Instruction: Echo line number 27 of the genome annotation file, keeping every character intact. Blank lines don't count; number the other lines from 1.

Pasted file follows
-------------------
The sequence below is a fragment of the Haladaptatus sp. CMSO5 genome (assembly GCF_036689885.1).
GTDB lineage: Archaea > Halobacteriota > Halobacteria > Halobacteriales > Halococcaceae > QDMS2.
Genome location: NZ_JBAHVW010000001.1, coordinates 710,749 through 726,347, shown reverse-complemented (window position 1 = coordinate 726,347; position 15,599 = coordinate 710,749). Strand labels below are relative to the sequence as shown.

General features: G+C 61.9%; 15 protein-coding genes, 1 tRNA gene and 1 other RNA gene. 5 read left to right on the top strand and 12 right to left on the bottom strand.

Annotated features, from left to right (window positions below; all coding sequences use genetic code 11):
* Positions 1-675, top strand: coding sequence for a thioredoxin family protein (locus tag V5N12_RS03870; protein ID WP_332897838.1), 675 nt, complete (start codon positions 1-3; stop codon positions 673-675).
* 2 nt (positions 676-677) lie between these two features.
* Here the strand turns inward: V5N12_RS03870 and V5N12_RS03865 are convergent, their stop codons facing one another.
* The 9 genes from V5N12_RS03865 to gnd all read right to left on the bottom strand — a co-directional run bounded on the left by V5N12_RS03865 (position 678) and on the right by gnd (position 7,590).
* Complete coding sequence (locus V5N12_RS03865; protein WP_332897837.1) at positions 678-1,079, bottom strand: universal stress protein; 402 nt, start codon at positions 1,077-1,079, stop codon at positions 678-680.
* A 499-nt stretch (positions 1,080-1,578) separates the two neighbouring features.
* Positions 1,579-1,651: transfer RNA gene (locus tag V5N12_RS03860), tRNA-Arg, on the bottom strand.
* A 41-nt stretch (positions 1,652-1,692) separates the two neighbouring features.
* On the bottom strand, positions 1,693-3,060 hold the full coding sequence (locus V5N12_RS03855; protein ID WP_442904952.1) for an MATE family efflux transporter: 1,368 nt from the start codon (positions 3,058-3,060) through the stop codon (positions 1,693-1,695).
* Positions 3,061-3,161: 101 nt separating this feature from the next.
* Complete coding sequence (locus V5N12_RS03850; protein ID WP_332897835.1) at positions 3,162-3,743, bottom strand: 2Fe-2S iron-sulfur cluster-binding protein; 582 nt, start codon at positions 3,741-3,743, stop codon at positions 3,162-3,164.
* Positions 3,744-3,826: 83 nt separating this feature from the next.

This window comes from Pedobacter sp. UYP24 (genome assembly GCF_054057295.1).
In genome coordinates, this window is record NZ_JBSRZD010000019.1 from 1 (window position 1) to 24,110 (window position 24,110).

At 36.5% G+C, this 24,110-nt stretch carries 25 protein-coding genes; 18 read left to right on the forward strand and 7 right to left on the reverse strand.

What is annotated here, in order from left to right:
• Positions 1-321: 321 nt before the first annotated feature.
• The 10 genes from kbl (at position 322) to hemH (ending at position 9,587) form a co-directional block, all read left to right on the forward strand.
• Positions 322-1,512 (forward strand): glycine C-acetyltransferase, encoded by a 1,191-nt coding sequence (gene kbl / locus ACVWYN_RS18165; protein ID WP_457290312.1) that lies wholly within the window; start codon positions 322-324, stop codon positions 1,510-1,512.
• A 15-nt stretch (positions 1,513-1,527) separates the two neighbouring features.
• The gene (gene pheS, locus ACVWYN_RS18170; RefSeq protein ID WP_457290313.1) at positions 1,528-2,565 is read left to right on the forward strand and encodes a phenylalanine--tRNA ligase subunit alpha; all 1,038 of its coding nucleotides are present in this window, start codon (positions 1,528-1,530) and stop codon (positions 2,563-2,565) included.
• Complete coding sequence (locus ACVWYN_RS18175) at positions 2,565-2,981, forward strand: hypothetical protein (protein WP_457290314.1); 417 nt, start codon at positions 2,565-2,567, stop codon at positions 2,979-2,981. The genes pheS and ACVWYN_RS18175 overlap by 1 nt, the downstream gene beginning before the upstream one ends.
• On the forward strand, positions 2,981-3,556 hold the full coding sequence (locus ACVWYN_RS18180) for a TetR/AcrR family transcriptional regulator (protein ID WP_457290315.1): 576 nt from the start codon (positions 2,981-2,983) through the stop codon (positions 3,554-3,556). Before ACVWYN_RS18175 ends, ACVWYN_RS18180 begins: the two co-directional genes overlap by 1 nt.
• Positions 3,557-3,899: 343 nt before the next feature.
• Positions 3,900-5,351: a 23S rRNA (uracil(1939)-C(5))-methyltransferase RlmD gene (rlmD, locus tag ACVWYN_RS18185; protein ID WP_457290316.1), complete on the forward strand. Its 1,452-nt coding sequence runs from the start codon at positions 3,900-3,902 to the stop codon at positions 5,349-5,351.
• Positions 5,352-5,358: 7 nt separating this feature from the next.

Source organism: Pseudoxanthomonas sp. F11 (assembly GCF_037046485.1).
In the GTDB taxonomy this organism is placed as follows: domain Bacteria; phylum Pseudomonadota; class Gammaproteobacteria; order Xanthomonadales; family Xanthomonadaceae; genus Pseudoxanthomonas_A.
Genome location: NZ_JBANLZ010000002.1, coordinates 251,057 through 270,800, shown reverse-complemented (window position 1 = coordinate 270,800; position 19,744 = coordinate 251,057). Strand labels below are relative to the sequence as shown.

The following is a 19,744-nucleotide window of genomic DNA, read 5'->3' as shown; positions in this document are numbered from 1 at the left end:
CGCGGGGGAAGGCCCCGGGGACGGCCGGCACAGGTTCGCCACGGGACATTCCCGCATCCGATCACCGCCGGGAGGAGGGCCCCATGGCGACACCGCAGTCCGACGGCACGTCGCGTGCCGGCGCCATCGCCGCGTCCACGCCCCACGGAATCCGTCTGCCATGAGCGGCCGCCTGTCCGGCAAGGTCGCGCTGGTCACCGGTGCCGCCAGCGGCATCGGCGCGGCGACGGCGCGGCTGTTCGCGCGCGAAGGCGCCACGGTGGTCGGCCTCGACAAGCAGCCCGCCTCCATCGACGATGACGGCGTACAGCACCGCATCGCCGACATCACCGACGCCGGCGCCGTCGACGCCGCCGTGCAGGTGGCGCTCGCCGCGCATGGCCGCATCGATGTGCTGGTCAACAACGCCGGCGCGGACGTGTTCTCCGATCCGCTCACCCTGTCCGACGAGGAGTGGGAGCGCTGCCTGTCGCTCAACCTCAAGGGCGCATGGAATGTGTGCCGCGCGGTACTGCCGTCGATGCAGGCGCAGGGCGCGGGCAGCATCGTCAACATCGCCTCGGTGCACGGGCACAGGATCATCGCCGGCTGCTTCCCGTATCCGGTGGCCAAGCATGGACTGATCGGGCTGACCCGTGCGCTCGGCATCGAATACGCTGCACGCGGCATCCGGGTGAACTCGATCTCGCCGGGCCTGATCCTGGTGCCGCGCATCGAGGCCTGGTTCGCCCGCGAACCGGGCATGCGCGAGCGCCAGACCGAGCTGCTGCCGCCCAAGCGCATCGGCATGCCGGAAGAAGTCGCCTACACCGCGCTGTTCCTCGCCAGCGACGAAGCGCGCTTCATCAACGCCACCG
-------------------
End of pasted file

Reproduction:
• Complete coding sequence (locus ACVWYN_RS18175) at positions 2,565-2,981, forward strand: hypothetical protein (protein WP_457290314.1); 417 nt, start codon at positions 2,565-2,567, stop codon at positions 2,979-2,981. The genes pheS and ACVWYN_RS18175 overlap by 1 nt, the downstream gene beginning before the upstream one ends.